Reasons Why You’ll Love Your Dog More This Christmas
For months, maybe even years, I've neglected one of the most important things in my life: my dog.
I don't mean neglected in an abusive way, I'm just not the best pet owner. Even the way I got my dog would be frowned upon by most (shhhh, she's from a pet store). Since she was about two, I've slowly weaned myself out of having any responsibility for her staying alive whatsoever. My husband feeds her, walks her, takes her to the vet when she's sick. He's really the only one who pays attention to her anymore, and that's because I had a baby.
Maybe that's a cop-out, but it's the truth. I had a baby and I forgot about my dog. I barely say "hello" to her, let alone get down to her stubby little height and pet her. The only time, in fact, I talk to her is when I'm yelling at her for doing something wrong, and that's usually followed with "I hate you, Izzy!" That's right. The only time I talk to my dog is to unleash all of my life's frustrations on her. She's basically become my living, breathing, fur-covered verbal punching bag, because having a baby and working a full-time job and cooking and cleaning my house ALL in the same week is hard. And who better to take it all out on than this lame, lazy beast who can't talk back?
But my relationship with Izzy wasn't always like this. In fact, she used to be my baby. I would cuddle her and hug her so tightly in my arms, curled up with all four paws in her puppy face. I'd smell her and kiss her and tell her I love her. I would nap with her, play with her, walk her and feed her. I would care what room she was in. I would notice if she was in the house at all. I would want to speak her to all the time—in fact, as crazy as it sounds, sometimes when I was at work I would even wish she had a phone so I could call her and hear her "voice."
But that all changed as I got older, and life got a little more complicated with a little human in the mix.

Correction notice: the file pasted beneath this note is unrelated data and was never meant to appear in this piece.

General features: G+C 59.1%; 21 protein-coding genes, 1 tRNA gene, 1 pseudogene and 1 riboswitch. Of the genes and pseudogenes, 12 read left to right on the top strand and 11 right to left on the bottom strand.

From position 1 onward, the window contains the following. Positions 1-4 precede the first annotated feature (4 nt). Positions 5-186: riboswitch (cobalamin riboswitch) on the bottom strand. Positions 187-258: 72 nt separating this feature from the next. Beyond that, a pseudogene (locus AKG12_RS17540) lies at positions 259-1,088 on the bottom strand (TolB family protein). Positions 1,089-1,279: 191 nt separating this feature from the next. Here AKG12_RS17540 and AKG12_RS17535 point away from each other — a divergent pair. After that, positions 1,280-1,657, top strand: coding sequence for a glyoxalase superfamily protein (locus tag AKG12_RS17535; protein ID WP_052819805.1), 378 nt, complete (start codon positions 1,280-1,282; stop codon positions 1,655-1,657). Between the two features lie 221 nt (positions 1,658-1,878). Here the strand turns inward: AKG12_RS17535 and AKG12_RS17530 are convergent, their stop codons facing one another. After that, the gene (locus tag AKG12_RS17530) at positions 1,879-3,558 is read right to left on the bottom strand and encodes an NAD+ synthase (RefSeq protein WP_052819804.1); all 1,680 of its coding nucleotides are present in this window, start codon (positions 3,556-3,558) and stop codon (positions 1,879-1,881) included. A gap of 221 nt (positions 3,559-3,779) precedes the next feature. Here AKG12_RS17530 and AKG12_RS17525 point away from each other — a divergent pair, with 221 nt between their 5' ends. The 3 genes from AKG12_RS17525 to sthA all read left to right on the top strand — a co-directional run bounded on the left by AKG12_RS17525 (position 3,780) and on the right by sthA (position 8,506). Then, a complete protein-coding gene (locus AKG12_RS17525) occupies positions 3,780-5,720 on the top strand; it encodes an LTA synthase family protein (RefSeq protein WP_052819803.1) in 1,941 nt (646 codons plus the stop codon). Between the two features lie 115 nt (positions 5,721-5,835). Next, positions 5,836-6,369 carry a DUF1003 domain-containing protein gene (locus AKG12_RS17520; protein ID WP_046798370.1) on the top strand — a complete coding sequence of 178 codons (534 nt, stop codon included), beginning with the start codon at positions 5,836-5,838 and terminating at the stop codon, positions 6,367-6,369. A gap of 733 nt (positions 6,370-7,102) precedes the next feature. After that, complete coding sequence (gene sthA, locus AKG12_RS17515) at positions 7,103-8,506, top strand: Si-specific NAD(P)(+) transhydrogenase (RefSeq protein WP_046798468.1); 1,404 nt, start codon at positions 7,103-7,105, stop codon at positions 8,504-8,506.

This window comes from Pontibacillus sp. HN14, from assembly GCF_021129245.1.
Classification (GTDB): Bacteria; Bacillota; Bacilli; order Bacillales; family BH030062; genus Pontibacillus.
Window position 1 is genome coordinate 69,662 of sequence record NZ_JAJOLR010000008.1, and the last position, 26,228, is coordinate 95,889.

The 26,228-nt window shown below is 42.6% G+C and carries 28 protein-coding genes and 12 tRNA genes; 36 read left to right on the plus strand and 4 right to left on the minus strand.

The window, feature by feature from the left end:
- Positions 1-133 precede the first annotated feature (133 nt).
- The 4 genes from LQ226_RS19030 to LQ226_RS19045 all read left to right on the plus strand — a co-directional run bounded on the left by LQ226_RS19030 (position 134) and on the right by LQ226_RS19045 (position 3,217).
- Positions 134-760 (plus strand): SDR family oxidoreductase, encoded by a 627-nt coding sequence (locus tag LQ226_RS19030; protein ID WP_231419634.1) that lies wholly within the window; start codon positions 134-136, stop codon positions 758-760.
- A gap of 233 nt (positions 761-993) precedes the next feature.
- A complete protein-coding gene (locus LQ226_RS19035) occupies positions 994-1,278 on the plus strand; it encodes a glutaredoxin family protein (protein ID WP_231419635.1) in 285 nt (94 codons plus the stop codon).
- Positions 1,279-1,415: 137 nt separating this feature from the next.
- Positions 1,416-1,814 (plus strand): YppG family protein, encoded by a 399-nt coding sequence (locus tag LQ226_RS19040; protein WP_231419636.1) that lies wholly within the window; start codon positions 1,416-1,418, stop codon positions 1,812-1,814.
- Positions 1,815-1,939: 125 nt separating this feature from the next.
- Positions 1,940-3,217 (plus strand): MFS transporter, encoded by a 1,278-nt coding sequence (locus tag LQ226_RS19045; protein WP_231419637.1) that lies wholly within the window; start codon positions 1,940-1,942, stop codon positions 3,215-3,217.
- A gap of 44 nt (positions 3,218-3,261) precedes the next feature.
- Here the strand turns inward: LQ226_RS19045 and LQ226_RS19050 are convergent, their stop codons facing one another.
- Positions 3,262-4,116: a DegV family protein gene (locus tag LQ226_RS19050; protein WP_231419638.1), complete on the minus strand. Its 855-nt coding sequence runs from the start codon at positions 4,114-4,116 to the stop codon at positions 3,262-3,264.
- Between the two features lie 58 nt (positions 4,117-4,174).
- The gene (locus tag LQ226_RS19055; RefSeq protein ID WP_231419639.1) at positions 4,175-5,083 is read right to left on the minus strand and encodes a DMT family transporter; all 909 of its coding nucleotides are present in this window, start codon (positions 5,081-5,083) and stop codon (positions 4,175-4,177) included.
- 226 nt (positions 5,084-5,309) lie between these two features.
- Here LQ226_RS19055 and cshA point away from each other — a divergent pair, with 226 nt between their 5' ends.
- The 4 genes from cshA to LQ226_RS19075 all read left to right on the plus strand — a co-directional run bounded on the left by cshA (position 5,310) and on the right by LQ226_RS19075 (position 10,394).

Last Christmas I was pregnant, and thus began the slow descent of caring for my pet. I had already gotten out of ever walking her ("honey, I can't walk the dog...what if I trip and fall on the ice?") or feeding her (because bending over to put food in the bowl is hard when you have a bowling ball attached to your midsection) and my husband noticed a lump on her leg. We had her biopsied and while the vet could not be sure the lump was not cancerous, she also couldn't promise us it was. We decided this ambiguity was not worth the risk of losing this dog I had once loved as if I had reared her from my own self. So the week before Christmas, Izzy had surgery and had her lump taken out. And it was cancerous.
For the first time in a long time, I really appreciated and loved this animal so deeply again, my stomach hurt. We even held off on hosting Christmas Eve at our house in part because we were so worried about wanting her to be comfortable as she recuperated. I kissed her again, I spoke in baby talk to her again, and I held her in my arms like the old days.
And then Christmas passed, and I had the baby, and Izzy took a quick backseat again in my life, as most pets do when their owner procreates. But this backseat was even further back than it had ever been before, and Izzy's been in the back ever since.
This week, when I was out shopping, I got a call from my husband that Izzy was down for the count again, just days off from Christmas. My heart sunk as I waited to hear what was wrong, and then my rage raised once he told me why she was sick. The dumb animal licked some carpet cleaner and her head broke out in hives, her mouth swollen from ingesting whatever chemicals we could find to rid the rug of her acidic heave. The dog pukes on the rug, I clean the rug, the dog eats the clean, the dog pukes. Life really is full circle.
But pesky habits of pets aside, I'm actually glad my dog got sick this week. Am I glad for the $200 vet bill we paid just so that they could give her some Benadryl? Absolutely not. But Izzy getting sick has become a Christmas tradition, and that actually makes me happy, because just in time for the season, I'm back to loving this animal. Here's why that's good, and why you'll love your dog more on Christmas too:
Christmas is a Time for Giving...And It's Fun to Give to a Dog